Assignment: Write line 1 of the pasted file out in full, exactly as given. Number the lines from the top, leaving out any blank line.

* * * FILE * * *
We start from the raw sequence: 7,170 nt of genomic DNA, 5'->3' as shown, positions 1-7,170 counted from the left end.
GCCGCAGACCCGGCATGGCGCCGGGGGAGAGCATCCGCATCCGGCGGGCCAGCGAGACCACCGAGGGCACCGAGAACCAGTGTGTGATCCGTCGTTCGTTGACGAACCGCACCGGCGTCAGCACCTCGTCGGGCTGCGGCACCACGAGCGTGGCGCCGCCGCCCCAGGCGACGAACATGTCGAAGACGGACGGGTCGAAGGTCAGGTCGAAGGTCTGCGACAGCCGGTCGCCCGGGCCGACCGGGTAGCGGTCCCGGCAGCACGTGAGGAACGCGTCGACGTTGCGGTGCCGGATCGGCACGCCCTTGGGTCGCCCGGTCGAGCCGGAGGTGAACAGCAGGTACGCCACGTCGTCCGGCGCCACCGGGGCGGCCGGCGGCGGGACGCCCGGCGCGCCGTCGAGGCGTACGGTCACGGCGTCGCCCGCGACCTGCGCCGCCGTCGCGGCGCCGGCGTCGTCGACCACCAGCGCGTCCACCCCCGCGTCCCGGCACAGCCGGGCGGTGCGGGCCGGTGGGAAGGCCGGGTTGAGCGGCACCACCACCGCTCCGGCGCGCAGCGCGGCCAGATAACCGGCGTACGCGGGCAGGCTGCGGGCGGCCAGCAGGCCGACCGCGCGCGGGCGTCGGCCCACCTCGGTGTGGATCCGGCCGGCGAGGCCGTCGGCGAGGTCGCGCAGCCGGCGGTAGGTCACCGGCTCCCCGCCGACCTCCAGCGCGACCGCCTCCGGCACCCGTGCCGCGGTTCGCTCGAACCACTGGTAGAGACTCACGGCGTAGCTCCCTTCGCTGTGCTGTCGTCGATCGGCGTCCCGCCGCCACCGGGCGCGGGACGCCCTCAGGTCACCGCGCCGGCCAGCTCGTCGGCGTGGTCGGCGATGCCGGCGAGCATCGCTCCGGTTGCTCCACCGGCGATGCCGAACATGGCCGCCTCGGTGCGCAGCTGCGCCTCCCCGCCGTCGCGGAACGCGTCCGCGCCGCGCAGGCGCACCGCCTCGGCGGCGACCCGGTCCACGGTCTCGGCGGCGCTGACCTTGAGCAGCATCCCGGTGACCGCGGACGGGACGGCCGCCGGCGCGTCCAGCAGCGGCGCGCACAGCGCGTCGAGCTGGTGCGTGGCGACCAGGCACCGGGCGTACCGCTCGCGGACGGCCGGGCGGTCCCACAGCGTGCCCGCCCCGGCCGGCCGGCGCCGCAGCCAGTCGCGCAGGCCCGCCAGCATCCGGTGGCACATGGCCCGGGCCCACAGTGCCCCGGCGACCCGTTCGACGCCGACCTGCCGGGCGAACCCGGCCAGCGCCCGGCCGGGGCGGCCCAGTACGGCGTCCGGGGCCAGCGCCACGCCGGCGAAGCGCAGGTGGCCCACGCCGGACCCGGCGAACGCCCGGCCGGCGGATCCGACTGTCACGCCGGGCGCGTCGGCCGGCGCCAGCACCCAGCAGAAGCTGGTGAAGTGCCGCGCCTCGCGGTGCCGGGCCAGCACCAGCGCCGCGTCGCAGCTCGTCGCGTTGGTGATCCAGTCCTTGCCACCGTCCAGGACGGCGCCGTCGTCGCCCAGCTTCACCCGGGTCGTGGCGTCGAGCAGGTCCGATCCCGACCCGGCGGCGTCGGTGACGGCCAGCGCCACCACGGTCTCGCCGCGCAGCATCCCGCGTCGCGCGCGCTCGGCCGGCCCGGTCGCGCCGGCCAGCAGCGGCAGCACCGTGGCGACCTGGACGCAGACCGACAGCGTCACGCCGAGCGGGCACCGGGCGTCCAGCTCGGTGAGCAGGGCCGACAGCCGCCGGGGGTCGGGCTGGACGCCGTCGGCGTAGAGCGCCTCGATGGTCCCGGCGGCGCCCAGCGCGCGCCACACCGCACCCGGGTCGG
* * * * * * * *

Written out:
We start from the raw sequence: 7,170 nt of genomic DNA, 5'->3' as shown, positions 1-7,170 counted from the left end.